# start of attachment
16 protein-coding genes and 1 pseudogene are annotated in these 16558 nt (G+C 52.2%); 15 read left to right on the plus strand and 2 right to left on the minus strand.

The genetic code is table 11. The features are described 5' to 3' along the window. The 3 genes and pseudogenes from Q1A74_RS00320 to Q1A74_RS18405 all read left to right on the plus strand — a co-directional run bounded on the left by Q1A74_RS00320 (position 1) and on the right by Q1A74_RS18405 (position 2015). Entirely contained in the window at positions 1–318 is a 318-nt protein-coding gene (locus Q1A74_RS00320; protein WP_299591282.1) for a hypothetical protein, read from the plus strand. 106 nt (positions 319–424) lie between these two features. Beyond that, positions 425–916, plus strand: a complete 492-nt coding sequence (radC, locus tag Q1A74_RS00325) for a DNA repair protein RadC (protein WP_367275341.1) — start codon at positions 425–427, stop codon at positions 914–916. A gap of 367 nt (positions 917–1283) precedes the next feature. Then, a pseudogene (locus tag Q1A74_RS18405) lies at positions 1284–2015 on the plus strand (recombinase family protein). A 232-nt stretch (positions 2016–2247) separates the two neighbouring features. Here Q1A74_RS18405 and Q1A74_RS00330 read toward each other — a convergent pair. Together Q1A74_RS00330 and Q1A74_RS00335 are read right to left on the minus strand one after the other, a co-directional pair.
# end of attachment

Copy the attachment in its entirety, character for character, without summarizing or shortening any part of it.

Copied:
16 protein-coding genes and 1 pseudogene are annotated in these 16558 nt (G+C 52.2%); 15 read left to right on the plus strand and 2 right to left on the minus strand.

The genetic code is table 11. The features are described 5' to 3' along the window. The 3 genes and pseudogenes from Q1A74_RS00320 to Q1A74_RS18405 all read left to right on the plus strand — a co-directional run bounded on the left by Q1A74_RS00320 (position 1) and on the right by Q1A74_RS18405 (position 2015). Entirely contained in the window at positions 1–318 is a 318-nt protein-coding gene (locus Q1A74_RS00320; protein WP_299591282.1) for a hypothetical protein, read from the plus strand. 106 nt (positions 319–424) lie between these two features. Beyond that, positions 425–916, plus strand: a complete 492-nt coding sequence (radC, locus tag Q1A74_RS00325) for a DNA repair protein RadC (protein WP_367275341.1) — start codon at positions 425–427, stop codon at positions 914–916. A gap of 367 nt (positions 917–1283) precedes the next feature. Then, a pseudogene (locus tag Q1A74_RS18405) lies at positions 1284–2015 on the plus strand (recombinase family protein). A 232-nt stretch (positions 2016–2247) separates the two neighbouring features. Here Q1A74_RS18405 and Q1A74_RS00330 read toward each other — a convergent pair. Together Q1A74_RS00330 and Q1A74_RS00335 are read right to left on the minus strand one after the other, a co-directional pair.